The fifteen artists in the exhibition will exhibit several installations as well as functional and non-functional works. The participating artists were selected by Noelle Ringer to highlight the range the possibilities the ceramic form can take and to showcase a variety of surface design, structural variation, as well as thematic approaches to the media. Exhibiting artists include Julie Devers, Adriana Sanchez, Mary Lamson-Burke, TJ Schwartz, Kaylon Khorsheed, Yve Holtzclaw, Paola Gracida, Jane Mejia-Borja, Lynne Tan, Jan Kimball, Jennifer Zona, Heidi Barlow, Noelle Ringer, Sydney Ziemke and Sean Adams.


As is typical in exhibitions at the South Haven Center for the Arts, work in this exhibition will be for sale and we encourage art patrons and collectors to visit. In addition, this exhibition will include a featured object wall in the Center’s entry way that will feature both functional and non-functional pieces by the exhibiting artists that can be acquired at the time of purchase, while pieces in the main exhibition will have to be picked up or shipped at the completion of the exhibition. Join us for the opening reception, Friday, June 16th from 5-7pm.


This exhibition and correlating educational programming have been made possible in part through funding from the South Haven Area Community Foundation, the Michigan Arts and Culture Council, and the National Endowment for the Arts.


The South Haven Center for the Arts, 600 Phoenix Street, South Haven Michigan, is free and open to the public.

Hours are Wednesday, Friday and Saturday, 11am–4:00pm, and Thursday, 11am–6pm


For more information visit southhavenarts.org or southhavenarts on Facebook and instagram. To contact the Center directly, email info@southhavenarts.org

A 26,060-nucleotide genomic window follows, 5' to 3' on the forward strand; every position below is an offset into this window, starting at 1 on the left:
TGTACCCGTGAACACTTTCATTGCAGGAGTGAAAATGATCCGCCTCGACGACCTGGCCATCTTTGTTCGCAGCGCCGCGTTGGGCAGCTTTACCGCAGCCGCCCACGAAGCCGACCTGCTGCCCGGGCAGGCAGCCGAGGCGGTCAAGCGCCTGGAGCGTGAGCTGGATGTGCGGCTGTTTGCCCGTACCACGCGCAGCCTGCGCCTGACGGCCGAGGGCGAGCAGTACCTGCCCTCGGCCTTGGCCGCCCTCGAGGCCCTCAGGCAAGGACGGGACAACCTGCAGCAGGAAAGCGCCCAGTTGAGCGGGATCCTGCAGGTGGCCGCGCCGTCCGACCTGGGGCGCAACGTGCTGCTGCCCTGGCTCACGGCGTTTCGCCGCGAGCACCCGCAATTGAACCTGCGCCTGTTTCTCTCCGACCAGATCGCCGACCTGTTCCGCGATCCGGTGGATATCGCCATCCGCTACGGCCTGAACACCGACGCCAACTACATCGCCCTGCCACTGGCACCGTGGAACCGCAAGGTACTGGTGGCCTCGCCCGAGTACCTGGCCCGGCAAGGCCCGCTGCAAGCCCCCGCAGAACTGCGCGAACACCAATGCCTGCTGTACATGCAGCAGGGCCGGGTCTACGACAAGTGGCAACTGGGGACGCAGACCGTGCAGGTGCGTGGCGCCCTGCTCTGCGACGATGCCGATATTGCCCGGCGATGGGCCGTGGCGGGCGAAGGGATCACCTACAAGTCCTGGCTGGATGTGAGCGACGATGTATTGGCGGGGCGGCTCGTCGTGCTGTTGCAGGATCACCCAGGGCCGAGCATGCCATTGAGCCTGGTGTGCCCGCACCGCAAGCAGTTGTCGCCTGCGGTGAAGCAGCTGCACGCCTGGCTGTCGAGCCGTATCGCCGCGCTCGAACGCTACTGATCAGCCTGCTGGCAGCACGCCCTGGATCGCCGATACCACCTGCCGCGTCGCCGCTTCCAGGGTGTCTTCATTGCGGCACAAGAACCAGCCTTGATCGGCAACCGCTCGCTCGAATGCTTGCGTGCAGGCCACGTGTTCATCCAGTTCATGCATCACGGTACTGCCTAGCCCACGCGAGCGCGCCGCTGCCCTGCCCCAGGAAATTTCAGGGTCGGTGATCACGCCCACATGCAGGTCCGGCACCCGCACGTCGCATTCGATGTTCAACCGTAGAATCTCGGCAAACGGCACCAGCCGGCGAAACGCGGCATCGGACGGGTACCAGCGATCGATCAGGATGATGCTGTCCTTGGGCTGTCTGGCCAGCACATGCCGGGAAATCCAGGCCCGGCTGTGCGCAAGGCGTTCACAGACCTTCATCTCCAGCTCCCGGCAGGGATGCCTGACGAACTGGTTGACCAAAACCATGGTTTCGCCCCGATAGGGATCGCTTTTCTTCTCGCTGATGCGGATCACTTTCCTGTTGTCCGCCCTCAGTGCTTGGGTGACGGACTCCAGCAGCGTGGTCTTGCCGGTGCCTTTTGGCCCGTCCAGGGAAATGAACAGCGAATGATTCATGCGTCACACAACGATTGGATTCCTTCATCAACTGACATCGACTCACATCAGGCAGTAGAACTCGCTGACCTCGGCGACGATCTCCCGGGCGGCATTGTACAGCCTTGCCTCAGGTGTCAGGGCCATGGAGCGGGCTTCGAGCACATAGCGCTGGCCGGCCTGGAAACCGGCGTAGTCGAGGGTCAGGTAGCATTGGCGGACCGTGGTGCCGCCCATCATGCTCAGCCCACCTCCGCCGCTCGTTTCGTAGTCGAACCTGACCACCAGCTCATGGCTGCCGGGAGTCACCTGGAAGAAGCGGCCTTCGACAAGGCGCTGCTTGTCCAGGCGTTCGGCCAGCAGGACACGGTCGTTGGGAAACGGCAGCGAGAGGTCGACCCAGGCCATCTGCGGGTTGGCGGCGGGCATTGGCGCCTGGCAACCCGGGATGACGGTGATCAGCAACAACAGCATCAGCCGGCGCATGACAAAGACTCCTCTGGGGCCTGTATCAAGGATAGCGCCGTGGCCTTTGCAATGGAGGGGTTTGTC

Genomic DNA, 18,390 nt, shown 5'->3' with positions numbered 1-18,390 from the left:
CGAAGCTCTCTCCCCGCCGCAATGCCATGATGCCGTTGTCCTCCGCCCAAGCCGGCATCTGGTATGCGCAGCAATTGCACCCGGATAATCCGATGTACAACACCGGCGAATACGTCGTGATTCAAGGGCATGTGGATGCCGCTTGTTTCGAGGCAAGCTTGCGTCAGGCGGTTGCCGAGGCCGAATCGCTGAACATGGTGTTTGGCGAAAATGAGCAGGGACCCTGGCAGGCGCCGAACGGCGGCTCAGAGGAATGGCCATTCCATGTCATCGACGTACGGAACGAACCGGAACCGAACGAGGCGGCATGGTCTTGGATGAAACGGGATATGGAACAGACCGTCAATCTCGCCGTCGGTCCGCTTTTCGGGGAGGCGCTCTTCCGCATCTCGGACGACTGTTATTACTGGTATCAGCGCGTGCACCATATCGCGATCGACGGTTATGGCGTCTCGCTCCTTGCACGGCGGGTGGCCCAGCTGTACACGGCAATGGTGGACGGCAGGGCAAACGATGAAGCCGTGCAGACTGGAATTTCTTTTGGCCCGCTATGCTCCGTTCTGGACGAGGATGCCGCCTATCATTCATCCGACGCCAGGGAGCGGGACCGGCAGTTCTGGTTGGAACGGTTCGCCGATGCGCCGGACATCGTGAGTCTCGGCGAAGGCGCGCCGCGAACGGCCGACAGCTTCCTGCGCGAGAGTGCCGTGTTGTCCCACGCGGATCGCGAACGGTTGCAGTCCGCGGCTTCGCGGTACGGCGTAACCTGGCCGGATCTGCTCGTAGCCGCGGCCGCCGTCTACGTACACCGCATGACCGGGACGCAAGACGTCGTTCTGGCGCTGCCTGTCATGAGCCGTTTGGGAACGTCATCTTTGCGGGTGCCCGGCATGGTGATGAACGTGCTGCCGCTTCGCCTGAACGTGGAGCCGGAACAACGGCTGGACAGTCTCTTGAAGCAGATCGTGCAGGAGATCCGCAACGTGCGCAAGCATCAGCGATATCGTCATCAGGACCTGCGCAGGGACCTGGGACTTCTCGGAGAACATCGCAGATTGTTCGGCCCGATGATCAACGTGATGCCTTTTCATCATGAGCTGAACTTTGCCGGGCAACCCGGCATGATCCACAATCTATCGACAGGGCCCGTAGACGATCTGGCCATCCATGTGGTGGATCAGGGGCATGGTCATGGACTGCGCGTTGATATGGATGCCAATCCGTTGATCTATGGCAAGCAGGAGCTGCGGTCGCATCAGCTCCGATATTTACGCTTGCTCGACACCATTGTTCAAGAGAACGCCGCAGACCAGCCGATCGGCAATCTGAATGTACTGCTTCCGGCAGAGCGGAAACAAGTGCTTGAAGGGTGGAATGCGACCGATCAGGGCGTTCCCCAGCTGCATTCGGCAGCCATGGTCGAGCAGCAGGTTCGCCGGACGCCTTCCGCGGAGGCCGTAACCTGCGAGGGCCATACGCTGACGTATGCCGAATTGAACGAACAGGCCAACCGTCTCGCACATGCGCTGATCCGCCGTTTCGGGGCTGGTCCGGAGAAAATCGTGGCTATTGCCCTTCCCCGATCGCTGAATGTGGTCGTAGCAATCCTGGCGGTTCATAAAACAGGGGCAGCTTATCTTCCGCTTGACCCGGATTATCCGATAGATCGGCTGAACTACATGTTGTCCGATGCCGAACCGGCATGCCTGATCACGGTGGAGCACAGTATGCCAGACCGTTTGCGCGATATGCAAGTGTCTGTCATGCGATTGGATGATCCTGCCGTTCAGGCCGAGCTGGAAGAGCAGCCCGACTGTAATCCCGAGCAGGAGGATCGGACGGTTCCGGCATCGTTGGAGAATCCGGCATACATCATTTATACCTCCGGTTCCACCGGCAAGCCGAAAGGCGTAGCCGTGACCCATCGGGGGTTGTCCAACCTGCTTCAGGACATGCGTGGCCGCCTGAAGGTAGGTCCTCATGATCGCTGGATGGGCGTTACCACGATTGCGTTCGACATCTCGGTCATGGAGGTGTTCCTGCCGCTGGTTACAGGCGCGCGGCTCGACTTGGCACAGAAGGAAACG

or call (269) 637-1041.



Image One: Yve Holtzclaw’s Have You Even Read Lacan will be one of three pieces exhibited by this Kalamazoo artist who works and teaches at the Kalamazoo Institute of Arts.


Image Two: Eau Claire artist and attorney Jane E. Mejia-Borja will be exhibiting her sculpture works, including this I See You.

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By Nancy Albright


The South Haven Art Fair officially became part of South Haven’s landscape in 1957 under the auspices of the South Haven Art League, which was formed in 1951 under the American Association of University Women. The league’s mission was for “individuals to go into the field and create an interest in, and foster growth of art in the community.” Learn more about the evolution of the South Haven Art League to the South Haven Center for the Arts in a future post.

Art Fair began in 1957 with local artists pinning their paintings and drawings to clotheslines strung throughout Oakland Park—later renamed Stanley Johnston Park. The “Clothesline Art Show” often coincided with Blueberry Festival. Art Fair and Blueberry Festival now take place on different weekends—the fair claiming the Fourth of July.